HC Deb 18 June 1998 vol 314 cc507-19 3.30 pm
The President of the Board of Trade and Secretary of State for Trade and Industry (Mrs. Margaret Beckett)

Today, the Government publish the report of the Low Pay Commission and spell out how, in our response to that report, we shall begin to end the scandal of poverty pay.

In the labour market that we inherited just over a year ago, many workers received such excessively low rates of pay that they were driven to work long hours simply to make ends meet. We all know the examples: a homeworker paid as little as 35p an hour, a cleaner paid £1.30 an hour or a security guard paid £2.35 an hour—and bring your own dog!

In addition, such low levels of pay mean that taxpayers provide massive sums of income subsidy and businesses, large and small, which are striving to compete, as Britain must, on quality and value for money, see their position undermined, not by fair competition, but by cut-throat cowboys.

With the lack of any fair and basic minimum standards at work, the gap between real hourly earnings of the lowest and highest-paid almost doubled in the past 20 years. That was the outcome of the strategy of the previous Government—Britain aimed to be merely the cheapest rather than the best, and was no longer the workshop of the world, but the sweatshop of western Europe.

This Government believe in decent minimum standards, as a spur to competing sustainably on quality, to tackle social exclusion and to make work pay. We have already made substantial progress. The working families tax credit will guarantee an income of at least £180 a week for families working full time. No family with weekly earnings of less than £220 will pay tax. Reform of national insurance contributions will reduce barriers to work. The new deal will help the young and the long-term unemployed to move from welfare to work. The "Fairness at Work" White Paper and the work of the social exclusion unit are all part of the wider strategy to reshape Britain.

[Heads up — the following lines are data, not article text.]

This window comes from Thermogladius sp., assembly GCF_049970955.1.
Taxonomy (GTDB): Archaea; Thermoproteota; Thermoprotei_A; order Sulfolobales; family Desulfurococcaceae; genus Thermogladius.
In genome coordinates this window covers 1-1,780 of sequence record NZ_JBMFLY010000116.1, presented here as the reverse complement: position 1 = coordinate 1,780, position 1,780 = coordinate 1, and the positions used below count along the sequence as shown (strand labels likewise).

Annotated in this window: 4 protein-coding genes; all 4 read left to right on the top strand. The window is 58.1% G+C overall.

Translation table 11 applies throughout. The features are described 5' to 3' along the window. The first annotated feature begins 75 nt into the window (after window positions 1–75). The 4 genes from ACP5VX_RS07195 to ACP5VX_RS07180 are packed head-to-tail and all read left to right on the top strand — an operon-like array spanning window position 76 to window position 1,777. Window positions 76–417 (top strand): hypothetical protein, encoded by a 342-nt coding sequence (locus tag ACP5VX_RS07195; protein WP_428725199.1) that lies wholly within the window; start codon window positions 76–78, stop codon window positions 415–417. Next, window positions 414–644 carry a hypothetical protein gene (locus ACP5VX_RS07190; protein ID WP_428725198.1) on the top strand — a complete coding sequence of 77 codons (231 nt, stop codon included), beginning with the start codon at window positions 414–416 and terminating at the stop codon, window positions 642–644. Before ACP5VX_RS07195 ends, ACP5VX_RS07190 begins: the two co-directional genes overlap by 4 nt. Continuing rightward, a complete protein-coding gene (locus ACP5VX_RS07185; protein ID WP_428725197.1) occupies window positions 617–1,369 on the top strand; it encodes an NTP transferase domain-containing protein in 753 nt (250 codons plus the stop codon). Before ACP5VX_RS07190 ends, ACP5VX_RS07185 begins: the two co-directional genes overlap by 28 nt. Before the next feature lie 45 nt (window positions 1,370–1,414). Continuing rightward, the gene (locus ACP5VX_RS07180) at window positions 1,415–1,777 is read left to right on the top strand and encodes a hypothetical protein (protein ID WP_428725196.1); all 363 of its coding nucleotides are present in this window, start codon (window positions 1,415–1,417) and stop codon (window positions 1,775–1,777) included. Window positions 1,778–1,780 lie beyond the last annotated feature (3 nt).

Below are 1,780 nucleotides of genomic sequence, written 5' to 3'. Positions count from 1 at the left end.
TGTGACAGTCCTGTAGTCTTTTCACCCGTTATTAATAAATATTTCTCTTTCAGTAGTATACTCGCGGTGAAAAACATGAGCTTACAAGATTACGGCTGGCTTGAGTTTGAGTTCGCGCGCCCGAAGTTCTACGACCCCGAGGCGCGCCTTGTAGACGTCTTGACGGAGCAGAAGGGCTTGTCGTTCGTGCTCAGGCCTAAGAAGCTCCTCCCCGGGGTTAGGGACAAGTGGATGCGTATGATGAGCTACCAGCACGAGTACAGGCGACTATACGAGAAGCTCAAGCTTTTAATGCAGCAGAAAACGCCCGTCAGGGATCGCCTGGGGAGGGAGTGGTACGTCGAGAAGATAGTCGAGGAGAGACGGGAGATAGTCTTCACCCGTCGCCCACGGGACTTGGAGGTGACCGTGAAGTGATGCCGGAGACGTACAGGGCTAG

The national minimum wage is a key element in that range of policies. It will help to create a better rewarded and more committed work force, itself a force for driving up standards and helping competitiveness. Experience elsewhere shows, too, the likelihood that staff turnover will be reduced and investment in training encouraged, which itself improves productivity.

We were determined from the outset that the national minimum wage must be introduced sensibly and in accordance with prevailing economic conditions. That is why we set up the Low Pay Commission, with George Bain in the chair, after only 90 days in office. The commissioners were publicly recruited following Nolan principles and drawn from among employers, employees and independents, each serving in an individual capacity.

Their work is impressive. I pay tribute to George Bain and the other commissioners, who have done a quite remarkable job. As well as studying 500 written submissions, they took oral evidence from a wide range of organisations, and held more than 200 meetings throughout the United Kingdom.

The commissioners heard from large and small employers, trade unions, individual employees including homeworkers, and a range of other interested organisations. I whole-heartedly commend their immense hard work, energy and willingness to give so freely of their time for this important task.

As we made clear in our evidence to the Low Pay Commission, the Government were particularly concerned to ensure that our national minimum wage should be set at a level that avoided the risk of adverse effects on employment, inflation and the PSBR.